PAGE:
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Insha’Allah  #MondayMusings

Insha’Allah #MondayMusings

Insha’Allah‘ is a word I heard growing up from the Muslims I interacted with who were either friends of my family, school or college mates and later colleagues.

It’s a lovely word that means ‘if God so wills it’.  And yet, it’s not a word that has any fatalistic tones to it. Rather, it’s an affirmation of faith in a God who always work for our good.

Incidentally, that’s the kind of God I believe in. An all-loving God who works in ways we may not always fathom, but who knows what we need. But let me qualify that.

It’s easy to blame the world’s problems on God. A recent post by Danny Brown, one of the most inspiring bloggers I know, quotes a ‘Christian’ who talked about the refugee crisis being one of the unfathomable acts of God! Really? We take and take from the Earth. We plunder and loot her resources. We attack other nations for flimsy reasons. We torture, rape and kill those whose notions of faith and God are different from our own. And yet, we conveniently blame it on God.

No. That just doesn’t sit right with me.

The God I believe in wants us to get off our butt and do something brave with our lives. He challenges us to move out of our comfort zones. He pushes us to reach out to others in kindness.

And when we have done all we can, then we have the right to say, ‘Insha’Allah’.

inshaallah
Let me share this poem from Danusha Lameris

I don’t know when it slipped into my speech
that soft word meaning, “if God wills it.”
Insha’Allah I will see you next summer.
The baby will come in spring, insha’Allah.
Insha’Allah this year we will have enough rain.

So many plans I’ve laid have unraveled
easily as braids beneath my mother’s quick fingers.

Every language must have a word for this.
A word our grandmothers uttered
under their breath as they pinned the whites, soaked in lemon, hung them to dry in the sun, or peeled potatoes, dropping the discarded skins into a bowl.

Our sons will return next month, insha’Allah. Insha’Allah this war will end, soon. Insha’Allah the rice will be enough to last through winter.

How lightly we learn to hold hope,
as if it were an animal that could turn around
and bite your hand. And still we carry it
the way a mother would, carefully,
from one day to the next.

Let us act positively and hope actively!

I’m linking in to Write Tribe’s #MondayMusings today.

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Pic credit : Deviant Art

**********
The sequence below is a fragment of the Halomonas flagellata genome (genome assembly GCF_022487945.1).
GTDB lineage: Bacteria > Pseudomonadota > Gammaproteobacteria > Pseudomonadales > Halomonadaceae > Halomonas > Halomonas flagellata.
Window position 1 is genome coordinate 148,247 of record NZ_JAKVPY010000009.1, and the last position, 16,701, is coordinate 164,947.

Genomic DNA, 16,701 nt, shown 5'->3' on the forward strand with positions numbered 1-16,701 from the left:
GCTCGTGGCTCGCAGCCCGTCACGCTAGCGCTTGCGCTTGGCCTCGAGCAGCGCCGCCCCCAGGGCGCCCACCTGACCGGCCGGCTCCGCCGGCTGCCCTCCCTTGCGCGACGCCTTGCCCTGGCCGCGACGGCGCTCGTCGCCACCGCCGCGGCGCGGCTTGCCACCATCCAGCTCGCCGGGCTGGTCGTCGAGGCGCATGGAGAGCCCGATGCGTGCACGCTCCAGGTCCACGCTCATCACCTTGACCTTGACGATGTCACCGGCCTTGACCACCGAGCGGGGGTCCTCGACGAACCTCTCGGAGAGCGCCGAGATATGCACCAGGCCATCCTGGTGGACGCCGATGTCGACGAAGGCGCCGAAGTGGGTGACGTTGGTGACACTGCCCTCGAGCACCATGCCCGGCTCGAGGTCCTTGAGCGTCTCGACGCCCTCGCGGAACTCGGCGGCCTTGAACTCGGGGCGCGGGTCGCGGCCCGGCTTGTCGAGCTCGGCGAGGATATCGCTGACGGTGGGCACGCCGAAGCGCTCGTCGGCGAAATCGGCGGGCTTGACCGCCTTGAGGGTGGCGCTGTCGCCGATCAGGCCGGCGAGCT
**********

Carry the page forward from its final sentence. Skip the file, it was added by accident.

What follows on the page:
The Danger of Superstition #septemberchallenge

The Danger of Superstition #septemberchallenge

The danger of superstition is that we put our minds on hold when we follow it. In the words of the Indian philosopher, Swami Vivekananda, ‘If superstition enters, the brain is gone.’

the-danger-of-superstition

Vastu shastra is a traditional Hindu system of architecture. ‘Vastu‘ translates to mean ‘dwelling place’ and ‘shastra‘ translates as ‘doctrine, teaching’. As I understand it, ancient Indian manuals of architecture advocated that houses should be built to ensure that the five elements of earth, air, water, space and fire are accommodated in a particular way. The direction in which the whole house and each room within the house faces was specified keeping these elements in mind, much like the Chinese, feng shui.

While there might be some scientific basis to this doctrine,  whether it can be actually called a science is debatable.

Somewhere, around 25 years or so ago, vastu shastra was revived with a vengeance.  Several ‘experts’ began to earn big money in exchange for their views on how houses and buildings must be made ‘vastu-compliant‘. If that was not bad enough, people who are not doing well financially are told that the reason for their situation is that their homes or offices are not vastu-compliant! You now have people making crazy structural changes to their houses, selling them off for a song, or pulling them down and rebuilding them. Naturally, these ‘experts’ recommend architects and contractors, and get commissions out of them too!

Vastu shastra has now moved into becoming a superstitious practice followed out of fear.

Just recently, my brother got a frantic call from the tenant of the apartment he was renting out on behalf of an uncle. The man had paid the rental deposit and taken the keys to move in. Then his family told him he was bringing terrible bad luck on himself as the entrance door of the apartment does not face east! He told my brother, “I don’t believe in this, but I don’t want to take a chance.”

Two neighbours are fighting in court because one of them extended his apartment in such a way that the shape of the outer walls of the other’s apartment is no longer square and therefore not vastu-compliant!

I know of another family whose business was doing badly. They are very devout Catholics but also part of an evangelical movement. The priest heading this movement, advised them that their new home was not built in a good place. Naturally, the’Lord’ told him that they needed to build a new house (perhaps, he then recommended a contractor too!). The family moved out and built a new house. Soon after, they lost their son in a tragic accident, the mother developed cancer, and recently one son’s marriage broke up. I wonder how the family reconciles this in their mind and what the ‘Lord’ and his priest have to say now.

Are we clinging on to superstition so that we can find a cause for our suffering? Are we looking out for easy answers? Are allowing ourselves to be led by people who prey on our fears for their own gain?

 

It is not my intention to offend anyone with this post, so my apologies in advance. However, these are my views and I will stand by them.

Linking into the #1Word Challenge hosted by Lisa Witherspoon and Janinie Huldie. Today’s prompts are : Tired / Superstion